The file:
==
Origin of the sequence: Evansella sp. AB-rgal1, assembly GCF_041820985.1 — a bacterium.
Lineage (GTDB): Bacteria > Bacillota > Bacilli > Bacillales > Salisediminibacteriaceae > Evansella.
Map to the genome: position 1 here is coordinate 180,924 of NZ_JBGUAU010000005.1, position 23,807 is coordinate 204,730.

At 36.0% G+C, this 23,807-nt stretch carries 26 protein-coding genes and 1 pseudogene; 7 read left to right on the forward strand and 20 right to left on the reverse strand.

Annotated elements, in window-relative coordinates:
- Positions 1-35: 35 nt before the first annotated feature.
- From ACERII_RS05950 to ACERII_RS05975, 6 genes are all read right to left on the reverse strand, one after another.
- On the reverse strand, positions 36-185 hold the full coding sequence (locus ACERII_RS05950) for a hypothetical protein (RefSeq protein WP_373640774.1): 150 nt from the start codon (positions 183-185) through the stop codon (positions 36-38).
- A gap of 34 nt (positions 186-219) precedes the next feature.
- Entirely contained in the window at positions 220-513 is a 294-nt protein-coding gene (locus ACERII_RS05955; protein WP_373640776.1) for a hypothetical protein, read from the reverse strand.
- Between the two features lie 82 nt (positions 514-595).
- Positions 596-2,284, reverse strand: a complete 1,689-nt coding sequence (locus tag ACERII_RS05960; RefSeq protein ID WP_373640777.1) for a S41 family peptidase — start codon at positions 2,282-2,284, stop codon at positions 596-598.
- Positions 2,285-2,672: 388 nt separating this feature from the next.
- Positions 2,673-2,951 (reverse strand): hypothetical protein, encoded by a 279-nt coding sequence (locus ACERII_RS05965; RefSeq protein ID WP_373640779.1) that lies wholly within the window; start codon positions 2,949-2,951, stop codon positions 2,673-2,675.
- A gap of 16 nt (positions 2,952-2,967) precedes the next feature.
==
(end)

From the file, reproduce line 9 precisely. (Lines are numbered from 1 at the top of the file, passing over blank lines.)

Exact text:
- A gap of 34 nt (positions 186-219) precedes the next feature.